The spacecraft went from a screaming orbital speed of 17,500 mph (28,000 kph) to 350 mph (560 kph) during atmospheric reentry, and finally to 15 mph (24 kph) at splashdown. Peak heating during descent was 3,500 degrees Fahrenheit (1,900 degrees Celsius). The anticipated top G forces felt by the crew: four to five times the force of Earth’s gravity.

“Endeavour has you loud and clear,” Hurley radioed following a brief communication blackout caused by the heat of atmospheric entry.

Astronauts Doug Hurley and Bob Behnken prepare to return to earth on a SpaceX capsule, Sunday Aug. 2, 2020. It will mark the first splashdown in 45 years for NASA astronauts and the first return in the gulf. Unlike Florida's Atlantic coast, already feeling the effects of Tropical Storm Isaias, the waves and wind were calm near Pensacola in the Florida Panhandle. (SpaceX via AP)

A SpaceX recovery ship with more than 40 staff, including doctors and nurses, moved in quickly following splashdown and lifted the 15-foot capsule onto its deck. Two smaller, faster boats arrived first at the capsule while it was slowly bobbing upright in the water. To keep the returning astronauts safe in the pandemic, the recovery crew quarantined for two weeks and were tested for the coronavirus.

After medical exams, the astronauts were expected to fly home to Houston for a reunion with their wives and sons.

The last time NASA astronauts returned from space to water was on July 24, 1975, in the Pacific, the scene of most splashdowns, to end a joint U.S.-Soviet mission known as Apollo-Soyuz. The Mercury and Gemini crews in the early to mid-1960s parachuted into the Atlantic, while most of the later Apollo capsules hit the Pacific. The lone Russian “splashdown” was in 1976 on a partially frozen lake amid a blizzard following an aborted mission; the harrowing recovery took hours.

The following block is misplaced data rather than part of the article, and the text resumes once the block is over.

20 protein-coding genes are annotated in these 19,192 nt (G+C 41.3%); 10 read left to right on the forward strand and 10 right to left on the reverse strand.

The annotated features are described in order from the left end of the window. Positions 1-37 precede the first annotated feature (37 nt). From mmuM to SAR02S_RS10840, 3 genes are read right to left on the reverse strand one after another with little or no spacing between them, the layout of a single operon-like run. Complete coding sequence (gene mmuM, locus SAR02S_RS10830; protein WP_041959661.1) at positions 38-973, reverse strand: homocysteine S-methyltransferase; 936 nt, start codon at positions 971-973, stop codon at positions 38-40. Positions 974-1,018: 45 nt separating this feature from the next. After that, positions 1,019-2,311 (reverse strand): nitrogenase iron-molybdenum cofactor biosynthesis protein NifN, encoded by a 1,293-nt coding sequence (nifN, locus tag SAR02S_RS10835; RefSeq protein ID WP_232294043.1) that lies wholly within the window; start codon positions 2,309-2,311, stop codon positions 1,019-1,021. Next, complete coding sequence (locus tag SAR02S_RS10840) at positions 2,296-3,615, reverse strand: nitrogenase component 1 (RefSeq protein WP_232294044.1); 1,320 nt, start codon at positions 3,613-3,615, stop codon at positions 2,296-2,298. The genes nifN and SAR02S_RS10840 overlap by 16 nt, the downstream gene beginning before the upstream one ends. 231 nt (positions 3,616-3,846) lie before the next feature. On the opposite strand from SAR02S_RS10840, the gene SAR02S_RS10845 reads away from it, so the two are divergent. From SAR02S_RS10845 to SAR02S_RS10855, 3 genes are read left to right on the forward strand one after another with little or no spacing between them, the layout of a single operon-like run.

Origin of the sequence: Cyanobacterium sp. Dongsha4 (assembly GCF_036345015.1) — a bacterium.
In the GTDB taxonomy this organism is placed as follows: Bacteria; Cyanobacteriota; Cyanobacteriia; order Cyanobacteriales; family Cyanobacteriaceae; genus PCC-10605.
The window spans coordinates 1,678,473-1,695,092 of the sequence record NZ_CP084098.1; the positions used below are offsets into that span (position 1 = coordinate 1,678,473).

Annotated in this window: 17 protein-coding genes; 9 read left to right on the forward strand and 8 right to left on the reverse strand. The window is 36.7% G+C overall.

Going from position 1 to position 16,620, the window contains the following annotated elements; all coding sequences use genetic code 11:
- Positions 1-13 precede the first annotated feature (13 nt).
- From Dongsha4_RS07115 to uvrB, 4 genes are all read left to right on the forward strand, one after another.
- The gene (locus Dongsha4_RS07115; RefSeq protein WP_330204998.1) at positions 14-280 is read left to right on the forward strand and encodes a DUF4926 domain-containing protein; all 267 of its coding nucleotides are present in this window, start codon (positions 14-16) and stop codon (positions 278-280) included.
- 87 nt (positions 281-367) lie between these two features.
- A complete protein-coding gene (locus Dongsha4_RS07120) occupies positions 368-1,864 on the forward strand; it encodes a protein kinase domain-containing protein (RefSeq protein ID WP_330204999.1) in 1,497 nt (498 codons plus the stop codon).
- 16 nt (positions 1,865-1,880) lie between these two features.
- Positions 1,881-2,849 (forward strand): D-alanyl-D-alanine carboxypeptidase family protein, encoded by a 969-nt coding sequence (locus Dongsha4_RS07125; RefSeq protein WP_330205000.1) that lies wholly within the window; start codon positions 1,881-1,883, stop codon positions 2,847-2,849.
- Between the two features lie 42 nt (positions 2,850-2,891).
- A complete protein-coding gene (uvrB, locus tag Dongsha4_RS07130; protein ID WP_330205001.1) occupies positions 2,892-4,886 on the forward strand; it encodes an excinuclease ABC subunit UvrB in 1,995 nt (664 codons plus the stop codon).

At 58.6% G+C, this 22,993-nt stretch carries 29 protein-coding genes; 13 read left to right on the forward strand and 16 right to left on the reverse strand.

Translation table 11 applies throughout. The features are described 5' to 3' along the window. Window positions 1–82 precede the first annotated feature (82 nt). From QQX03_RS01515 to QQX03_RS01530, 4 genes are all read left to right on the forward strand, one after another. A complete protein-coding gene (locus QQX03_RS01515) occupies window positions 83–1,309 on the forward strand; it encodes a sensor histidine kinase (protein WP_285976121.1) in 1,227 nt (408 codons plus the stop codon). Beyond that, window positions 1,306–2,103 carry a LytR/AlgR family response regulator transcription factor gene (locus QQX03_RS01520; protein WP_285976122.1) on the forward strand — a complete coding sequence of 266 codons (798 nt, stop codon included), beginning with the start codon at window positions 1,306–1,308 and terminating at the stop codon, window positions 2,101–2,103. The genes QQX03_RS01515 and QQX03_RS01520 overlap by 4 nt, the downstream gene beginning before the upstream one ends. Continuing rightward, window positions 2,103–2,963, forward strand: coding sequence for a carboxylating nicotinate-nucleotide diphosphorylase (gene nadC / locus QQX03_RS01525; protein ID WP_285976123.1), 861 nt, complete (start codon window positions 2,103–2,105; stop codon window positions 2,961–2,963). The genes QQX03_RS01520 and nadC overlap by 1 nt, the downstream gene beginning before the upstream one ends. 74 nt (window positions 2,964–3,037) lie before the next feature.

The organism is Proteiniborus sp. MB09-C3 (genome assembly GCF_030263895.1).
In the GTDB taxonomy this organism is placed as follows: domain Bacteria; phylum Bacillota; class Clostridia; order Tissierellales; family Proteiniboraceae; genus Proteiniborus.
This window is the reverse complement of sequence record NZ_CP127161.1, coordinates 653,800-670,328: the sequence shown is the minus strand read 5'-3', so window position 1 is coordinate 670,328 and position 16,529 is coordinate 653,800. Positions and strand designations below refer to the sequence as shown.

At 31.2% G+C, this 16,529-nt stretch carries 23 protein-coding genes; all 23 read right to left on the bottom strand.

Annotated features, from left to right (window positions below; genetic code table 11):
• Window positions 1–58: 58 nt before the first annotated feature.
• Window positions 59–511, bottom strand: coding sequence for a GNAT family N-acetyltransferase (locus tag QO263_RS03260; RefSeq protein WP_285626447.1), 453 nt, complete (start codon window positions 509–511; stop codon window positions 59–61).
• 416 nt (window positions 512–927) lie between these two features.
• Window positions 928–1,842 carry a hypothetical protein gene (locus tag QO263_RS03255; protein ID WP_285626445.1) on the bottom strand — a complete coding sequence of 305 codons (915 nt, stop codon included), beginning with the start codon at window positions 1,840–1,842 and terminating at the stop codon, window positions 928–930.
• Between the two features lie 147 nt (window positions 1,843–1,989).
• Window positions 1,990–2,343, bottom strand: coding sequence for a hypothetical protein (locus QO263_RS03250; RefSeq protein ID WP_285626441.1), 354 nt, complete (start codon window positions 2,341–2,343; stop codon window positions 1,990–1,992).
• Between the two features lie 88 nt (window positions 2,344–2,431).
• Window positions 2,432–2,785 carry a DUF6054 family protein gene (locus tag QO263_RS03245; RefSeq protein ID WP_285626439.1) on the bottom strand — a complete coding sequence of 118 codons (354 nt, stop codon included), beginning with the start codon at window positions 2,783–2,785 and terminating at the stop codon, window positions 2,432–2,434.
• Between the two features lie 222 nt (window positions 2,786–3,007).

SpaceX made history with this mission, which launched May 30 from NASA’s Kennedy Space Center. It was the first time a private company launched people into orbit and also the first launch of NASA astronauts from home turf in nearly a decade. Hurley came full circle, serving as pilot of NASA’s last space shuttle flight in 2011 and the commander of this SpaceX flight.

Musk monitored the descent and splashdown from SpaceX Mission Control in Hawthorne, California.

NASA turned to SpaceX and also Boeing to build capsules and ferry astronauts to and from the space station, following the retirement of the shuttles. Until Hurley and Behnken rocketed into orbit, NASA astronauts relied on Russian rockets. SpaceX already had experience hauling cargo to the space station, bringing those capsules back to a Pacific splashdown.

“This is the next era in human spaceflight where NASA gets to be the customer,” NASA Administrator Jim Bridenstine said from Johnson Space Center in Houston shortly before the astronauts’ return.

SpaceX needs six weeks to inspect the capsule before launching the next crew around the end of September. This next mission of four astronauts will spend a full six months aboard the space station. Hurley and Behnken’s capsule will be refurbished for another flight next spring. A Houston company run by a former NASA official, meanwhile, has partnered with SpaceX to send three customers to the space station in fall 2021.

Boeing doesn’t expect to launch its first crew until next year. The company encountered significant software problems in the debut of its Starliner capsule, with no one aboard, last year. Its capsules will touch down in the U.S. Southwest desert.

By beating Boeing, SpaceX laid claim to a small U.S. flag left at the space station by Hurley and the rest of the last shuttle crew. The flag — which also flew on the first shuttle flight — was carefully packed aboard the Dragon for the homecoming.

Also on board: a toy dinosaur named Tremor, sent into space by the astronauts’ young sons.

The boys recorded a wake-up call for their fathers Sunday morning, urging them to “rise and shine” and “we can’t wait to see you.”

“Don’t worry, you can sleep in tomorrow,” said Behnken’s 6-year-old son Theo, who was promised a puppy after the flight. “Hurry home so we can go get my dog.”

Anchorage’s housing crisis: A tale of two cities

Sun, 2020-08-02 11:06

Anchorage Assembly chair Felix Rivera walks past protesters chanting "Vote No" as he arrives for a meeting on Monday, July 27, 2020, on the city purchasing four buildings for homeless services. (Bill Roth / ADN) (Bill Roth / ADN/)

As someone who has desperately wanted to help people struggling with homelessness, I admit I am sometimes afraid to go down Third Avenue. It’s OK, you can admit it too. I’ve seen so many fights, screaming and tears walking back and forth from Bean’s Café and Brother Francis Shelter. I’ve heard terrible stories of abuse from people seeking emergency shelter. I’ve seen the bedbug bites, the broken bottles, discarded needles and feelings of betrayal on other’s faces.